Why Do Some People Sneeze So Loudly?

First of all, what is a sneeze?

A fantastic question, and one that likely goes overlooked as human beings navigate much more important life challenges. The website Live Science distilled the phenomenon quite vividly back in 2010:

It starts with a tickle in the nose. Something maybe a piece of dust or a speck of pollen irritates the mucous lining of the upper respiratory tract and sets nerve endings jangling. The nerves flash a signal to the most primitive part of the brain, the brainstem, which springs into action, commanding the lungs to inhale deeply. The vocal cords snap shut, the eyes close and air explodes out of the mouth and nose: ah-choo!

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Why do we make noise when we sneeze?

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The sound of a sneeze comes from the air escaping from your mouth or nose.

Professor Harvey says the loudness of a person's sneeze depends on their lung capacity, size and how long they hold their breath for.

According to Brisbane-based company Noise Measurement Services, an "average" man's sneeze, when recorded from a distance of 60 centimetres, peaks about 90 decibels (dB).

That's a similar level of sound recorded from a lawnmower — a normal conversation is about 60dB.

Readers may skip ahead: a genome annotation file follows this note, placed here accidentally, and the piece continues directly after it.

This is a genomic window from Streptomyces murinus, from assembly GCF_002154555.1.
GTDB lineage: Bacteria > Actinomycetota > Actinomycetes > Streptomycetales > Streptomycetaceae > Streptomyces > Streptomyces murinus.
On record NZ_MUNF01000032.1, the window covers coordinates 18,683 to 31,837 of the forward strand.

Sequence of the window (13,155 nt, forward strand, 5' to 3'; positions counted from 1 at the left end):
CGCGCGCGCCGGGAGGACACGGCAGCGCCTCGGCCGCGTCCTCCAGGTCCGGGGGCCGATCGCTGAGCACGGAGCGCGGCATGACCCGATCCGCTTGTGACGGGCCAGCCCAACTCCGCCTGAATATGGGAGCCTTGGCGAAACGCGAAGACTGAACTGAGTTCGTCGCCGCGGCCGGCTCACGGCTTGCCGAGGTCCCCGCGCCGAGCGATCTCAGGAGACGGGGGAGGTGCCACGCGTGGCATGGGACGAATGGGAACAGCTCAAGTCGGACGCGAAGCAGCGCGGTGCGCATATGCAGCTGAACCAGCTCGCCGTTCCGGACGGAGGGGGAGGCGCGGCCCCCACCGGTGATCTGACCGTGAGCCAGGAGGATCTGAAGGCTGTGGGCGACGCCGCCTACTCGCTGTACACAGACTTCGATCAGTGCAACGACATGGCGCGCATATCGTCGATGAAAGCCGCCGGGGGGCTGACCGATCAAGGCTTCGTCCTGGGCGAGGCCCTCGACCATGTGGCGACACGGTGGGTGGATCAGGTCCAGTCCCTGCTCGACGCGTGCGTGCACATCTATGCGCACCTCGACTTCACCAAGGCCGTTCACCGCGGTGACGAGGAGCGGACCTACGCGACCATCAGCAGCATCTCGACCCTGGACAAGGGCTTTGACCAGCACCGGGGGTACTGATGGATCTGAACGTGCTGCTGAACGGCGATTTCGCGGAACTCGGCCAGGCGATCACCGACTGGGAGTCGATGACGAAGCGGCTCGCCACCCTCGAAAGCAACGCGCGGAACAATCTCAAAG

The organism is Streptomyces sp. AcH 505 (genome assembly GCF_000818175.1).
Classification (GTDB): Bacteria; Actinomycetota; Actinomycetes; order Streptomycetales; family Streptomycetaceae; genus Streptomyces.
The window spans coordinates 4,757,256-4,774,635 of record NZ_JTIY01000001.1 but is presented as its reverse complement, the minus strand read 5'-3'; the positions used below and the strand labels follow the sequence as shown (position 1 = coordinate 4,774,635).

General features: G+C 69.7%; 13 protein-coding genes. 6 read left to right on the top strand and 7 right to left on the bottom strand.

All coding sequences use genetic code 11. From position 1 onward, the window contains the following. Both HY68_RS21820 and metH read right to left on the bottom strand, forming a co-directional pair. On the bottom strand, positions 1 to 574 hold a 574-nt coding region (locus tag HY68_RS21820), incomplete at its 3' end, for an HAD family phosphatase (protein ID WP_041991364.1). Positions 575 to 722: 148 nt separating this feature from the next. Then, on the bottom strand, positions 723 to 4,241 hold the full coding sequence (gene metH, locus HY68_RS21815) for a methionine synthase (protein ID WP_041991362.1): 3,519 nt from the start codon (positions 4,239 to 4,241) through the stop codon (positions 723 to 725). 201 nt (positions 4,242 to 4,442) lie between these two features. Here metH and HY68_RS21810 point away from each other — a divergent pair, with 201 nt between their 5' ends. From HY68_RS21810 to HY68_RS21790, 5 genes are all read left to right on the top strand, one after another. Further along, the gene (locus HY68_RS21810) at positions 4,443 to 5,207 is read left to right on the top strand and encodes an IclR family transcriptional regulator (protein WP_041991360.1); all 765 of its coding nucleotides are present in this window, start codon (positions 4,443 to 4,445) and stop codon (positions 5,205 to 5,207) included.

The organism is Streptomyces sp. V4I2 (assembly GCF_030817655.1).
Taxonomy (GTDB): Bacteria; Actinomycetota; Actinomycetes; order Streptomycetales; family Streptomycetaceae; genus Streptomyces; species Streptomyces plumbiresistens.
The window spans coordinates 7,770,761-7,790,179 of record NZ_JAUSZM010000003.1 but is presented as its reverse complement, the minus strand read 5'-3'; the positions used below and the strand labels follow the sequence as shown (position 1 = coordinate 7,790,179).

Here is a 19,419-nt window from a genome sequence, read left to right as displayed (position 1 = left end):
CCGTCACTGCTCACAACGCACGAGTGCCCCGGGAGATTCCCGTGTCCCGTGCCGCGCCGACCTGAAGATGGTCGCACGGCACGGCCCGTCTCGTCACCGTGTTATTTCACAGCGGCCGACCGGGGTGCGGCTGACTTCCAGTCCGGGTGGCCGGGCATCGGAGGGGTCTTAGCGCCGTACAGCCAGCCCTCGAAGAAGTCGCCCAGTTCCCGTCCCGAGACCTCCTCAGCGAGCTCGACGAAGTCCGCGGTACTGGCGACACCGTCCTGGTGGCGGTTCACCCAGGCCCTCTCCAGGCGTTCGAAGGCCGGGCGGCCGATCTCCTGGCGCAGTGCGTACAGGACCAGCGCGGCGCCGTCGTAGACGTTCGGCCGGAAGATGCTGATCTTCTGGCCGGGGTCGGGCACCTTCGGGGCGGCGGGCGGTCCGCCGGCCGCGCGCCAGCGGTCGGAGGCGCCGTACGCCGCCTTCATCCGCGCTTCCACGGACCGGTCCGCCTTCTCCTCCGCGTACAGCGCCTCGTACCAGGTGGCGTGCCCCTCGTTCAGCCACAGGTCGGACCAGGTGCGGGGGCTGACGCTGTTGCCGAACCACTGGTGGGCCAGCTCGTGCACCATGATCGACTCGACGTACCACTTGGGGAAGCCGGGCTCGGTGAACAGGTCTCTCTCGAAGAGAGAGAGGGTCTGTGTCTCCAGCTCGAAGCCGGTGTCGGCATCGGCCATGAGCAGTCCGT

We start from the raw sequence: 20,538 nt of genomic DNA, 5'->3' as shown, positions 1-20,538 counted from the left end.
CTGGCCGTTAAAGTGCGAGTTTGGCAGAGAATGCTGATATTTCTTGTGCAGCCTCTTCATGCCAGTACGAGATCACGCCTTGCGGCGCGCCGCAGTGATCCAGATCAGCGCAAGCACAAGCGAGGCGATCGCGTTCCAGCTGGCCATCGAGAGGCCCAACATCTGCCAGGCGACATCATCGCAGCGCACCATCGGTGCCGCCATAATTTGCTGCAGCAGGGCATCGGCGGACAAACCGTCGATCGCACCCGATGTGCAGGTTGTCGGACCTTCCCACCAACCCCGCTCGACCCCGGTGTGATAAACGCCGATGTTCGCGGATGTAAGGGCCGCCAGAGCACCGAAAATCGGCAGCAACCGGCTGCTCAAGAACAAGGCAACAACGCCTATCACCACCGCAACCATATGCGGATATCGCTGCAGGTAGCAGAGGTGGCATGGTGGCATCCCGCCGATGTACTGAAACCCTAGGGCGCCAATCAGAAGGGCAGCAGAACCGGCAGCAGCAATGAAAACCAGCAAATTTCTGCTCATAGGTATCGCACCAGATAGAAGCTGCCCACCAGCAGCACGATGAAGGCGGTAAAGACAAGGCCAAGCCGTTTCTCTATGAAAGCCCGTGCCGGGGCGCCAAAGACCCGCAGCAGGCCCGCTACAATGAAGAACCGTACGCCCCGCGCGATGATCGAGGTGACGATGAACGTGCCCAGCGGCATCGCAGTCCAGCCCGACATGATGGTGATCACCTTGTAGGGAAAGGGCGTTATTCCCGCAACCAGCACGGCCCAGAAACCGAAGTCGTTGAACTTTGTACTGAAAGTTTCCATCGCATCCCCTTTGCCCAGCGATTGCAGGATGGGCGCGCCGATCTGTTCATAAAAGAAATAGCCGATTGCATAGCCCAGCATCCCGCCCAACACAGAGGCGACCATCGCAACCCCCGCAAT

When the mouth is covered, the sneeze drops to about 80dB.

What happens when I sneeze?

When something does enter your nose, like germs, dust or pollen, a message is sent to a part of your brain called the sneeze centre. The sneeze centre sends signals to the parts of your body that need to work together to help you sneeze. Your chest muscles, diaphragm, abdominals, vocal cords and the muscles in the back of your throat all work together to help you expel the irritant.

Does your heart stop when you sneeze?

You have heard many times that your heart stops for a fraction of a second when you sneeze. But does it really?

A study was carried out to check the facts about this. When you sneeze, the pressure in your body immediately increases. This decreases the blood flow back to the heart. Thus, the heart recompenses for this by altering its regular heartbeat momentarily to tune. However, the electrical activity of the heart does not stop while sneezing.

With these techniques, you can now make yourself sneeze within no time. Make sure you share this article if someone asks you “how to make yourself sneeze?” You can try any of these methods and make yourself sneeze, just for fun. Don’t forget to comment below which method works for you easily. AAAAAA…CCHHEEWWW

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4. Smelling Spices

Smelling spices like pepper, cumin, coriander, etc., to trigger a sneeze is not something many are unfamiliar with.

How to make yourself sneeze with pepper? You can inhale some pepper and instantly stimulate your nose’s nerve endings, which will help you sneeze. Pepper has piperine, which immediately triggers the trigeminal nerve.

You could also use black pepper, red pepper, cumin, white pepper, or other spices. But be careful while inhaling them. You have to inhale a very little amount of these spices, or else it can give you burning sensations in the nose. 

What is the best way to sneeze?

You might have used to think it was acceptable to sneeze into your hands. But with diseases like the flu and the common cold, not to mention this year’s COVID-19 pandemic, we all now know that there are better ways to sneeze.